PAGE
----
You like being an RN so well that you’ve decided you want to become an anesthesiologist. It’s a big jump in many ways -- education, the time commitment, scope of practice, level of responsibility and money are all considerations. Even if you’re an advanced practiced nurse who administers anesthesia, formally known as a certified registered nurse anesthetist (CRNA), it’s likely to be a long and winding road.
RNs can sit for the licensure exam with one of three educational credentials: a nursing diploma, an associate's degree or a bachelor’s degree. Doctors, however, need four years of college, four years of medical school, and -- for anesthesia -- a minimum of four years in residency. In medical school you can expect to study such topics as neurosciences, microbiology, pathology and physiology. You'll delve into clinical psychiatry and behavioral medicine, human anatomy, genetics, clinical ethics, biochemistry, pharmacology, and human development. At the end of your first two years in school, you'll take the United States Medical Licensing Exam in order to go on to the third year. In the third and four years of medical school, you'll begin to spend time in the clinical areas, covering all sorts of topics that prepare you for a career in medicine.
Residency is where you'll really begin to put the pieces together as you take on clinical responsibilities and learn how to administer anesthesia. You'll learn to care for patients who have serious medical conditions and to manage them through the course of surgery as well as postoperatively. Anesthesia is an equipment-intensive specialty, so you'll learn how to use intubation equipment, perform infusions and manage complex anesthesia machinery. Seasoned anesthesiologists and clinical instructors will guide you through the process as you study different types of anesthesia and medications.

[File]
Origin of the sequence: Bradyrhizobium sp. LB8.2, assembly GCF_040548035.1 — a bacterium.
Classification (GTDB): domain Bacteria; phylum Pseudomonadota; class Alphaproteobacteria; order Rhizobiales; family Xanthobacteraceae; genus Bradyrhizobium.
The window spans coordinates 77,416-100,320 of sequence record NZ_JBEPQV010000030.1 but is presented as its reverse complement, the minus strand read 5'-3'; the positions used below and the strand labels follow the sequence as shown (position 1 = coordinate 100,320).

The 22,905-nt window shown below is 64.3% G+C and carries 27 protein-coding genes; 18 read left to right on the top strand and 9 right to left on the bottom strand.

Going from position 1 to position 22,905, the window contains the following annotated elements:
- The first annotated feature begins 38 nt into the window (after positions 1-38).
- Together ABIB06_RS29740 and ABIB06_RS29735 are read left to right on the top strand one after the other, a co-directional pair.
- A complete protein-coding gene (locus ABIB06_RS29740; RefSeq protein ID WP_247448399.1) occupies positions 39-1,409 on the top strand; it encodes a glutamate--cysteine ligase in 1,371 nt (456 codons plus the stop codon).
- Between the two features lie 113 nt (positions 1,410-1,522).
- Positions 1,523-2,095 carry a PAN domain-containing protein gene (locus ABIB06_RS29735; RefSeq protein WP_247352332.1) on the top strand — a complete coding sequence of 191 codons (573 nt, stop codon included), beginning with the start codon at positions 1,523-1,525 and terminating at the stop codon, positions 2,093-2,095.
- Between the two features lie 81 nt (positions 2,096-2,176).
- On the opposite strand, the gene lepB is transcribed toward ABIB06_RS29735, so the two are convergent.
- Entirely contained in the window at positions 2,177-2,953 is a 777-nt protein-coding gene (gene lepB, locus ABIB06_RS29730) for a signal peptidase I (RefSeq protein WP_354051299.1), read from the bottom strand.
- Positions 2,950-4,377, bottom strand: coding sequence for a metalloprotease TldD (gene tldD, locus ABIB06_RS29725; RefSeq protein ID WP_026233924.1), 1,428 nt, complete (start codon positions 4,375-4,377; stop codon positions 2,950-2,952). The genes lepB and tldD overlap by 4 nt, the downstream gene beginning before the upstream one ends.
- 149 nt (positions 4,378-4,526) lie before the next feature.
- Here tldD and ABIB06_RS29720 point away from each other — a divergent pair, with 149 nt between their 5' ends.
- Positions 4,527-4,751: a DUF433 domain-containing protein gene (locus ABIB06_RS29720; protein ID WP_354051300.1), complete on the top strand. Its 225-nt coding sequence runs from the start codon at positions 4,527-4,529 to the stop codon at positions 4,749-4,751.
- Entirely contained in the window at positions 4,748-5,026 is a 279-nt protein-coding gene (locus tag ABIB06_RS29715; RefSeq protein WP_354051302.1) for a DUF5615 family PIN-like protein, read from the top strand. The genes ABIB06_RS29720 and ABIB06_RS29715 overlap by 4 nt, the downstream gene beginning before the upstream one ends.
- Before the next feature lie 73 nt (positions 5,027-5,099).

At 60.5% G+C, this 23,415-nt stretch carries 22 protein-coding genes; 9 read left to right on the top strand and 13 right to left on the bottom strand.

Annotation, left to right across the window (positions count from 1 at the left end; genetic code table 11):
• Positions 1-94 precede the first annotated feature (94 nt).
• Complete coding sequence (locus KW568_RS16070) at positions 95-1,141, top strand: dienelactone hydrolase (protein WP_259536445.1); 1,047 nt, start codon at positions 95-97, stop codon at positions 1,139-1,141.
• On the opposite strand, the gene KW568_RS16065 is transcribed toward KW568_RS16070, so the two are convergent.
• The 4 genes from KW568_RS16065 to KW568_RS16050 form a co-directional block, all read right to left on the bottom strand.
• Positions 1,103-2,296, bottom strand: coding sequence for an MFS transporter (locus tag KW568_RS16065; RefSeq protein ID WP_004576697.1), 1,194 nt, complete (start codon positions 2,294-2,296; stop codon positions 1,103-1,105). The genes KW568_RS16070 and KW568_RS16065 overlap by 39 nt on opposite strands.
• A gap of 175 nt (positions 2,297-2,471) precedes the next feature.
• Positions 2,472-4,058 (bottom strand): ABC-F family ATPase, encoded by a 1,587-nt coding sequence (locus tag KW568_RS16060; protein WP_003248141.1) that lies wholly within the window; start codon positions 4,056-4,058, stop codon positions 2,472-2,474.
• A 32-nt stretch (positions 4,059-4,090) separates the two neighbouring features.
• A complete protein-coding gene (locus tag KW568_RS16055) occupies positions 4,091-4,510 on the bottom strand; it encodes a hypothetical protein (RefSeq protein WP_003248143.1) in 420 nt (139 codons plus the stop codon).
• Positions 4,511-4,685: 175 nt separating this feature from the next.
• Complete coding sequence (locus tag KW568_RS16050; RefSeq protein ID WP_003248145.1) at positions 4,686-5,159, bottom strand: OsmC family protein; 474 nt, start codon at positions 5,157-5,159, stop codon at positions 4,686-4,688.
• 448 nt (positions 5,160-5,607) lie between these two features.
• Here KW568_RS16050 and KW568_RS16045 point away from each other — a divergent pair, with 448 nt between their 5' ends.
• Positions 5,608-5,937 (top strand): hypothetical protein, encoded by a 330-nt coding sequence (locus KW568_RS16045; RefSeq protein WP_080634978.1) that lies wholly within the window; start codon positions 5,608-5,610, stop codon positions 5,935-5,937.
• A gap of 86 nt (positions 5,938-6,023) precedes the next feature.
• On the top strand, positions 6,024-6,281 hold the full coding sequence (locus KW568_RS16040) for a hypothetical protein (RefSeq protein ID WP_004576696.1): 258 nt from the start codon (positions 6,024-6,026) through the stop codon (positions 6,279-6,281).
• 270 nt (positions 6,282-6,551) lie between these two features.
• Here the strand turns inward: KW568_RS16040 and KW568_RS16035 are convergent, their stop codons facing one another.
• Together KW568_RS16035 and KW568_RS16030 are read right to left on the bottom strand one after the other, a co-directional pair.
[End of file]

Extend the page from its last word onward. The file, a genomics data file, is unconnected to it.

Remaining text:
There’s a reason the average medical school graduate has $158,000 in debt by the time she graduates, according to a July 2012 article in “Anesthesia and Analgesia.” It takes big bucks to go to medical school, and it may not be something you can do while continuing to work as an RN, although the article does note you could moonlight as a physician. Medical school tuition can be as high as $54,000 or more a year at a private college, according to the American Association of Medical Colleges. Even public school can run as much as $44,000 a year, and that doesn’t include living expenses.
CRNAs have an expanded scope of practice that includes anesthesia administration. Although a CRNA might have a doctorate in nursing, she is not a medical doctor. To become an anesthesiologist, even the CRNA will have to go back to school. She should be able to skip college, as she already holds a minimum of a master’s degree, which is required in all states. She’ll still have to complete medical school and residency, however -- no getting around that educational requirement. She does, however, have the advantage of being familiar with anesthesia equipment, techniques, and medicines, which will help her through the process of medical school and residency.
- U.S. Bureau of Labor Statistics: Registered Nurses
- Anesthesia Zone: General Information on Anesthesiologists
- Anesthesia and Analgesia: Anesthesiology Residents' Medical School Debt Influence On Moonlighting Activities, Work Environment Choice, and Debt Repayment Programs: A Nationwide Survey
- American Association of Medical Colleges: Private Medical Schools - Tuition and Fees First Year Medical Students 2012-2013
- American Association of Medical Colleges: Public Medical Schools - Tuition and Fees First Year Medical Students 2012-2013
- American Association of Nurse Anesthetists: Certified Registered Nurse Anesthetists at a Glance
- Peterson's: A Brief Synopsis of Medical School - Medical School Requirements
- Icahn School of Medicine at Mount Sinai: Program Overview
- Keith Brofsky/Photodisc/Getty Images